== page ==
The opinions of SPUR amuse me from time to time. In their July Urbanist issue, their executive director argues that the next planning revolution is the combination of modernist and anti-modernist (think Jane Jacobs) ideologies. He claims that doing more “infill projects” while maintaining the character and livability of a neighborhood is the next planning revolution.
In other words, he wants to build high density market rate housing along Mission Street in the Mission district, further gentrifying the neighborhood and displacing residents and businesses.
I don’t know about you, but to me this hardly seems revolutionary, it isn’t even a paradigm shift. According to Webster, the definition of revolutionary is a sudden or radical change in a system or state of affairs. I do not see any radical or sudden change in planning philosophy from combining two ideas.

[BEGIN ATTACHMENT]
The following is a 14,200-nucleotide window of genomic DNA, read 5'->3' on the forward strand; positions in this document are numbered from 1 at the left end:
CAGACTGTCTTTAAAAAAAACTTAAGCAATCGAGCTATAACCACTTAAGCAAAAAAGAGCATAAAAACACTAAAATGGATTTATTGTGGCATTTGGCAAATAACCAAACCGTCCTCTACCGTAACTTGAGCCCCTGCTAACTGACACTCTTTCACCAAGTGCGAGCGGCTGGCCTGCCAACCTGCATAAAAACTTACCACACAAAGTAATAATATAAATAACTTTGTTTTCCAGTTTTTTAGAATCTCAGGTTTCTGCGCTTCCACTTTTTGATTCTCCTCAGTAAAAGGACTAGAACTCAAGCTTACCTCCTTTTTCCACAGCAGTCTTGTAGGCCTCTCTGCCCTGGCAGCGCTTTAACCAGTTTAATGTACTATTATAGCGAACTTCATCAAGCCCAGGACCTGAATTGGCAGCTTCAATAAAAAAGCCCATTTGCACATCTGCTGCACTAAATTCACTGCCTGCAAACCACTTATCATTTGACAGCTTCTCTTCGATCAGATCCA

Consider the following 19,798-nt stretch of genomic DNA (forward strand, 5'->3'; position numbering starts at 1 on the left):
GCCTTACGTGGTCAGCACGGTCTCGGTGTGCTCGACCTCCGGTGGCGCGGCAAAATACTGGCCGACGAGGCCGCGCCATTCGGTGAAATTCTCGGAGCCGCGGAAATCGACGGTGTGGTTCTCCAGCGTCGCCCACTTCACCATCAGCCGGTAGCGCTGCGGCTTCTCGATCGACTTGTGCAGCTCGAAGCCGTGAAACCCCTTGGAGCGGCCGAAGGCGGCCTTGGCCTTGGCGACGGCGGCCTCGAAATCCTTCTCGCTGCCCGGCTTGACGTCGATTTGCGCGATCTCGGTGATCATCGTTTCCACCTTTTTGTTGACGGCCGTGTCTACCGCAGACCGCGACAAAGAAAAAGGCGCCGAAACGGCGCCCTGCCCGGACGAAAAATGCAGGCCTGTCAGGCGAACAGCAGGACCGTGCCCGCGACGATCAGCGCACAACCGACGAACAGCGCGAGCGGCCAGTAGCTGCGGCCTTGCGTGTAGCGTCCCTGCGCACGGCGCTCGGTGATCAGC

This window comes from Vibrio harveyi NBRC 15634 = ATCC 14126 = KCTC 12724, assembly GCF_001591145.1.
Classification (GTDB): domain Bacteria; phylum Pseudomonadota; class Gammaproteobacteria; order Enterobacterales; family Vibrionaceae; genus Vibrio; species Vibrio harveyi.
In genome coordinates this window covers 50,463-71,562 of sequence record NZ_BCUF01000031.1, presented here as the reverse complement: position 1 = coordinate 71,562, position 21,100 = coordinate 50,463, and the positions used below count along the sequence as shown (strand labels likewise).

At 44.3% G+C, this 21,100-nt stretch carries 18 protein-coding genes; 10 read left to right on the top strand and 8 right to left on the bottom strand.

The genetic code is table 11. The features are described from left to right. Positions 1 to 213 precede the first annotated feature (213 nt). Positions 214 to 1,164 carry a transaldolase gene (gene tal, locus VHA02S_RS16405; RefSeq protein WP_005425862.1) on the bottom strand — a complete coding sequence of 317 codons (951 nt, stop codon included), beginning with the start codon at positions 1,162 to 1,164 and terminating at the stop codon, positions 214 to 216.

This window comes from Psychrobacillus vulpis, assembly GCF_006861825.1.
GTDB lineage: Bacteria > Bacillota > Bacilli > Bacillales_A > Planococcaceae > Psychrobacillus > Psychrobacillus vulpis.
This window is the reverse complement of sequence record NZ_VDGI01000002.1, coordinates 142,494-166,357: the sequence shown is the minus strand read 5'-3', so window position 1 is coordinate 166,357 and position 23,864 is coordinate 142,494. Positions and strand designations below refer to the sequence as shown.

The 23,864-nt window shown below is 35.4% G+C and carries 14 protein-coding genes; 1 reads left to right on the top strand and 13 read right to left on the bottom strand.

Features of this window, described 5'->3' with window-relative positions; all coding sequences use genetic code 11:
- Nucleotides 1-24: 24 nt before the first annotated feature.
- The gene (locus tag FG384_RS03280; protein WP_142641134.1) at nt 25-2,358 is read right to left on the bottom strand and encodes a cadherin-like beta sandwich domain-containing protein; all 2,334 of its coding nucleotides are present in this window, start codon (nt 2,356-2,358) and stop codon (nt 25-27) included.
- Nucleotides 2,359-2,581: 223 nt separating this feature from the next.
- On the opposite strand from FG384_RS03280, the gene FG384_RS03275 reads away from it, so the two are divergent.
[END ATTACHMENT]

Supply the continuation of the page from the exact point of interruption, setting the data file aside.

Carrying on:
It would be revolutionary if the city zoned the neighborhoods to require thousands of affordable (inclusionary) family size housing units in the Mission district and the other eastern neighborhoods. It would be revolutionary if the ENP incorporated the concerns of community members over the development lobby.
Sorry Mr. Metcalf, planning for profits over people is not revolutionary.
So why is the Next Planning Revolution important to the Eastern Neighborhoods discussion? Because, the comrades who subscribe to the next planning revolution are trying to recruit the Board of Supervisors to their revolution.
I caution the Supervisors to prevent the planning and urban research revolutionaries from leading them astray; I ask the Supervisors to prevent them from running amok in City Hall.
We are not in some in some planning class Mr. Metcalf, where we can discuss the merits of the anti-modernist movement. San Francisco is not academia. San Francisco is the real world, where working class families, who do not normally participate in your ivory tower discussions, must find a decent job and place to live.